So many views have emerged over the slapping of Amos Yee that you can’t say a thing about it without someone emerging to… slap you down.
In case you didn’t know, Amos breached his bail conditions by posting online again complaining about his bail conditions and describing how his father had hit him, especially when he wanted to go to court in his pyjamas. His well-meaning bailor who put up $20,000, a stranger to him, pulled out because Amos wouldn’t abide by bail conditions. Then another stranger turned up in court yesterday to slap him in front of the media.
I’m summarizing the range of views here and my apologies if I left out any strand of thought
a. Those who clapped loudly along with the slap thinking that it’s about time the boy got his comeuppance. After all, he is undeniably rude and abusive and has no qualms about spreading his vitriol in public.
b. Those who clapped quietly because it’s not right to condone violence on others and agree that the stranger shouldn’t have taken matters into his own hands. But they’re still gleeful that he did what they have an urge to do themselves if they could or had the guts to.
c. Those who say the stranger shouldn’t have done what he did because it’s just plain wrong. And have no views (I don’t know how it is possible to stop the brain from going there) on whether Amos deserved one tight slap or not.
d. Those who say that those who clap loudly or quietly are wrong because they are really piling on a troubled kid who just might have been abused at home by his father whom he himself described as a “killer’’ and a “bastard’’.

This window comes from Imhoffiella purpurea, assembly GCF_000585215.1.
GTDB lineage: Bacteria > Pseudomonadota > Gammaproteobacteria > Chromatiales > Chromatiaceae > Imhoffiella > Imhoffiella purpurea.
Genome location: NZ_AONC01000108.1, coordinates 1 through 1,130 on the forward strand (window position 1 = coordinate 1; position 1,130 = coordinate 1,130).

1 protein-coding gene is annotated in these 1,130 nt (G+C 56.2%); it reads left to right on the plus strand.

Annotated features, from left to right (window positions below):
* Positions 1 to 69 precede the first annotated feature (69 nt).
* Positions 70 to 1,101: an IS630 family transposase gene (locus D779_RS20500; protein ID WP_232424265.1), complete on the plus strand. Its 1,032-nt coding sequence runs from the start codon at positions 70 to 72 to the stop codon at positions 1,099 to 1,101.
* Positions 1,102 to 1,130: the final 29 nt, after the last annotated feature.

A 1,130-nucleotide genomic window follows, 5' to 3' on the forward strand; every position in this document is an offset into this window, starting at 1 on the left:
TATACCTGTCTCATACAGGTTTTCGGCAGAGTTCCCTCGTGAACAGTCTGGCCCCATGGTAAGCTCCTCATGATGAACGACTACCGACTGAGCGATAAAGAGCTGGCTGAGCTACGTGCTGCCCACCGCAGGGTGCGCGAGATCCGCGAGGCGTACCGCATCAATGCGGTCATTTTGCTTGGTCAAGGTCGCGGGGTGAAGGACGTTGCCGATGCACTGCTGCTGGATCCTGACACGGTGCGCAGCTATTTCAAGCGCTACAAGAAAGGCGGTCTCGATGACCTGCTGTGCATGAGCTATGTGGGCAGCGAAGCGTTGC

e. Those who say that the stranger was merely doing what his parents should have done (but of course the stranger is wrong), although they don’t know what the parents have done over Amos’ formative years.
f. Those who say that violence on others, whether by strangers or relatives, cannot be condoned. They do not subscribe to the “spare the rod, spoil the child’’ type of upbringing which they say is old-fashioned and out-dated thinking. Besides, it’s also cruel.
g. Those who think everybody should shut up especially if they are not child psychiatrists, do not know Amos or his family and, oh yeah, because the case is before the courts.
h. Those who heap abuse on anyone who differs with them, indulging in ad hominem attacks and engaging in vocabulary almost close to Amos’ quality.
i. Then they are those who conflate the slap with a whole host of other issues surrounding Amos, such as whether a 16 year old should be tried in an adult court, whether the Sedition Act is too heavy for what he did, whether he was being prosecuted more for his anti-LKY rants rather than seditious remarks on religion, why others who attacked him aren’t also being prosecuted….you name it, you can attach a whole lot of issues to Amos.